BlackBerry’s Fall from Grace
In the late-2000s, Research in Motion’s (RIM) BlackBerry smartphone was seemingly everywhere and looked like it was here to stay. However, by the end of 2013, BlackBerry’s market share had fallen off a cliff to under 1%. What happened? How did this incumbent and winner become a loser?
In the late-2000s, Research in Motion’s (RIM) BlackBerry smartphone was seemingly everywhere and looked like it was here to stay. In 2009, Fortune named RIM the World’s Fastest Growing Company with earnings growing at 84% YOY.[i] Time stated, “The device was so ubiquitous on Wall Street and Capitol Hill that it earned the nickname CrackBerry.”[ii] The BlackBerry was the first device to “push email” – allowing users to received emails when they were sent rather than having to check email constantly. BlackBerry’s computer-like QWERTY keyboard was the first on a hand-held device and allowed for much faster typing than the old numeric keyboard which all other mobile phones had. BlackBerry also had enormous Network Effects, as millennials loved the chat function BlackBerry Messenger (BBM) and one could only BBM with other BlackBerry devices. At 21% worldwide phone market-share in 2009, BlackBerry really was the first successful smartphone. However, by the end of 2013, BlackBerry’s market share had fallen off a cliff to under 1%. What happened? How did this incumbent and winner become a loser? How was this fall from grace so expedited?
On the flipside, as BlackBerry crumbled, Google Android and Apple iPhone came to dominate the smartphone market. By the end of 2016, Android held a 85% market share while iPhone held a 14% market share.[iii] In September 2016, Blackberry announced it was exiting the hardware business to focus on software. At that time, Blackberry had officially fallen to 0.0% of the smartphone market, with just under 208,000 devices running BlackBerry OS sold.[iv]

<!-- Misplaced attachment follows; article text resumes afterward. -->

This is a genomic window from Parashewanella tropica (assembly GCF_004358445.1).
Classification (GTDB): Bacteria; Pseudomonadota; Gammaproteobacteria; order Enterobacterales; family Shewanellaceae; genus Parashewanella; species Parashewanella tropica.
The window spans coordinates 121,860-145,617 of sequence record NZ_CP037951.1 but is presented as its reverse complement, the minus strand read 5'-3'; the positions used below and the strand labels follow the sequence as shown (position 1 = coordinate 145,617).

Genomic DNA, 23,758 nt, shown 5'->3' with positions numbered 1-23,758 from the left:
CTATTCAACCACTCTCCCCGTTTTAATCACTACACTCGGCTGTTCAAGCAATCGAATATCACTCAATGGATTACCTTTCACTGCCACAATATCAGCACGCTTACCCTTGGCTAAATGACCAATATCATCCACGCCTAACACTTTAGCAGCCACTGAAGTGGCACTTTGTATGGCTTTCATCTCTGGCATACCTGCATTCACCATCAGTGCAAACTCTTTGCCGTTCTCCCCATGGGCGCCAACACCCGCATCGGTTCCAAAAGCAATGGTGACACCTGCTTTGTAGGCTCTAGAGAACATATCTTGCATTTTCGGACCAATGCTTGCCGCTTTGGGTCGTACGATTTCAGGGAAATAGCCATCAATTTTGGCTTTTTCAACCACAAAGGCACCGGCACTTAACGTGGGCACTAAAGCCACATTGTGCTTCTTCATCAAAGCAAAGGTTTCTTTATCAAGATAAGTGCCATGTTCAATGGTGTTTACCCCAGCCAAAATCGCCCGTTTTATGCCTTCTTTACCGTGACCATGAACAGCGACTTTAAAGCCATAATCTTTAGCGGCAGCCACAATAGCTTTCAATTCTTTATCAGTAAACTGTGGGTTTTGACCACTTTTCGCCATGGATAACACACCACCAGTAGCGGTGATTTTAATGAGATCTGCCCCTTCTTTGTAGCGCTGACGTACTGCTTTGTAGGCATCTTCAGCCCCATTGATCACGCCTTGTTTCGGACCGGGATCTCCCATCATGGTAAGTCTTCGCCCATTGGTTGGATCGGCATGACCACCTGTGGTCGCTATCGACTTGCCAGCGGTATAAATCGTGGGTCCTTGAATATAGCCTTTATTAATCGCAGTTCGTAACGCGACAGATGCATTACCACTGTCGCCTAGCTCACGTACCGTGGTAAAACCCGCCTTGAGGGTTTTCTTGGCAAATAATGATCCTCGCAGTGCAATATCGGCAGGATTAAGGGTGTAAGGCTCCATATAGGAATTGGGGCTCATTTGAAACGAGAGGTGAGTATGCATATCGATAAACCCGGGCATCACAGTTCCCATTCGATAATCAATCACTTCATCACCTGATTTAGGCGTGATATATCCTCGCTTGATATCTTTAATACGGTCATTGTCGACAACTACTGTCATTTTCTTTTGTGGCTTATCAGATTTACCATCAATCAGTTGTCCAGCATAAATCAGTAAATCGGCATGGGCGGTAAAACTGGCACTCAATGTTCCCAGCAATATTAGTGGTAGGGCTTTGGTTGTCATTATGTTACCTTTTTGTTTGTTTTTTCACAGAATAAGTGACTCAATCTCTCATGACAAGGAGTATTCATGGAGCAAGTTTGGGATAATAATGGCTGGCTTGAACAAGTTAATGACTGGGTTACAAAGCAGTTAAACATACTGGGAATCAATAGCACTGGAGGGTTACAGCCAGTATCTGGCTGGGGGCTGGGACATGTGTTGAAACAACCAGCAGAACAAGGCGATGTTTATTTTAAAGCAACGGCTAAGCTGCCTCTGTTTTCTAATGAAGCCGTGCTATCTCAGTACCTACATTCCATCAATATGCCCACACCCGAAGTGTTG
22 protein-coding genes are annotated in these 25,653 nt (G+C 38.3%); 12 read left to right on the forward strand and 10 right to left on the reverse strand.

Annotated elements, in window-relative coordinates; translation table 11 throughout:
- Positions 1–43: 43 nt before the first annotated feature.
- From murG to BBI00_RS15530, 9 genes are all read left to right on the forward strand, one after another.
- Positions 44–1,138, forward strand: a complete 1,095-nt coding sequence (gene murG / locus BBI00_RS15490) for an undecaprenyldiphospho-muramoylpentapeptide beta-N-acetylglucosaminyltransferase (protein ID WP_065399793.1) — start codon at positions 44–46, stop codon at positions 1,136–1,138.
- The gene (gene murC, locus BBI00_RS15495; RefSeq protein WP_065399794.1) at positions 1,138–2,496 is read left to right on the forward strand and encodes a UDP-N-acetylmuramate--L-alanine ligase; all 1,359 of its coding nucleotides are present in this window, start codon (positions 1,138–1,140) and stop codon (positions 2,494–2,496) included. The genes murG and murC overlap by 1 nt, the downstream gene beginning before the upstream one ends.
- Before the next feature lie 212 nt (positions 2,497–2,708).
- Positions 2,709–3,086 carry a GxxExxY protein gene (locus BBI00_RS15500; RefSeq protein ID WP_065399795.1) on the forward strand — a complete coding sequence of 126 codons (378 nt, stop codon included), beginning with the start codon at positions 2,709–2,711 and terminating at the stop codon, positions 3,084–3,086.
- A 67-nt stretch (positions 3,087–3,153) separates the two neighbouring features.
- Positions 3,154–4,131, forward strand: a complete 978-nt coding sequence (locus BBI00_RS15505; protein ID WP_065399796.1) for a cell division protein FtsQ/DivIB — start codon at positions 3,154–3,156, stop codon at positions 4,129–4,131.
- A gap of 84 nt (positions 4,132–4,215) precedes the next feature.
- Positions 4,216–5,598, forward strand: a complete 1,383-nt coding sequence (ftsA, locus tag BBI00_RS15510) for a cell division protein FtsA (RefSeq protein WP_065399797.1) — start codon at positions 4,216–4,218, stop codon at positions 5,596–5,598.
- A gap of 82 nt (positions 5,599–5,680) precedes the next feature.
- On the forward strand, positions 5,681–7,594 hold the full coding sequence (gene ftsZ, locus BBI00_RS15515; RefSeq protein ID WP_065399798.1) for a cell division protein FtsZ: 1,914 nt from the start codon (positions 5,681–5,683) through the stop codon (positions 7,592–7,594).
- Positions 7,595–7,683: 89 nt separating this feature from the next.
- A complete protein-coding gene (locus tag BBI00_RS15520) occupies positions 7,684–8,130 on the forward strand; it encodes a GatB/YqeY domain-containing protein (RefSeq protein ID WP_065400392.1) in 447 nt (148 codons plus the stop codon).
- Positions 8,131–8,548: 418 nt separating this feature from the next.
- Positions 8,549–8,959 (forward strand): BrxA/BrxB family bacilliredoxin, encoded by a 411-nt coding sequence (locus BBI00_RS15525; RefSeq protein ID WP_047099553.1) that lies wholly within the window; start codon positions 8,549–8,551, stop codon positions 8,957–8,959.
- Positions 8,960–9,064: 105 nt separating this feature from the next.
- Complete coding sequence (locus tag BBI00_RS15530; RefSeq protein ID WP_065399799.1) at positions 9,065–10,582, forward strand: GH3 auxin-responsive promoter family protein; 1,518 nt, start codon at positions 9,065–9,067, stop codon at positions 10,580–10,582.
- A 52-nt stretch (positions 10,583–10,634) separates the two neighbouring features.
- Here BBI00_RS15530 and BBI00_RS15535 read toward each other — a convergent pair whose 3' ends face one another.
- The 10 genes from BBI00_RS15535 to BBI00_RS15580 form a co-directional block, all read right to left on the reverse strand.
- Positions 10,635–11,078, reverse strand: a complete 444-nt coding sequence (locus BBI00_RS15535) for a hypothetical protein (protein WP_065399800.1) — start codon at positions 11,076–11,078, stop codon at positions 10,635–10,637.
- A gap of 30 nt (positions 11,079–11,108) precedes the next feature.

I believe two main factors contributed to BlackBerry’s demise. First, BlackBerry incorrectly believed that the corporate world rather than the consumer world would drive smartphone adoption. BlackBerry focused on attributes such as security and keyboard ease of use to come to dominate the corporate market. Focusing on its corporate users, BlackBerry insisted on creating phones with full keyboards, despite seeing the feedback from the majority of users that they preferred touchscreens. BlackBerry saw its devices as email-enabled mobile phones, rather than the powerful mobile computers which Google and Apple envisioned. While BlackBerry was focusing on the keyboard, Google and Apple were focusing on entertainment attributes such as better cameras, speakers, and video viewing.
Second, BlackBerry did not take advantage of the consumer-focused application economy which drove massive adoption to iPhones and Androids. Both iPhones and Androids encouraged third-party developers to build applications to be sold on their application marketplaces. Applications changed phones from email-enabled mobile phones to full-fledge mobile entertainment hubs. Once droves of users started trading in their BlackBerry’s for iPhones and Androids, Network Effects further expanded BlackBerry’s problem. BlackBerry Messenger only worked between BlackBerry’s and so became less and less applicable. Similarly, users of iPhones and Androids interacted with each other via applications which were not available on the BlackBerry.
When BlackBerry tried to launch a consumer-focused device with a touchscreen rather than a keyboard in 2015, the device did not stack up well against the sophistication of the Android and the iPhone, which were then both several generations in. Thus, focusing on corporate rather than consumer and not adapting once it became obvious that was the wrong decision paved the road to BlackBerry’s demise and ultimately towards being a loser.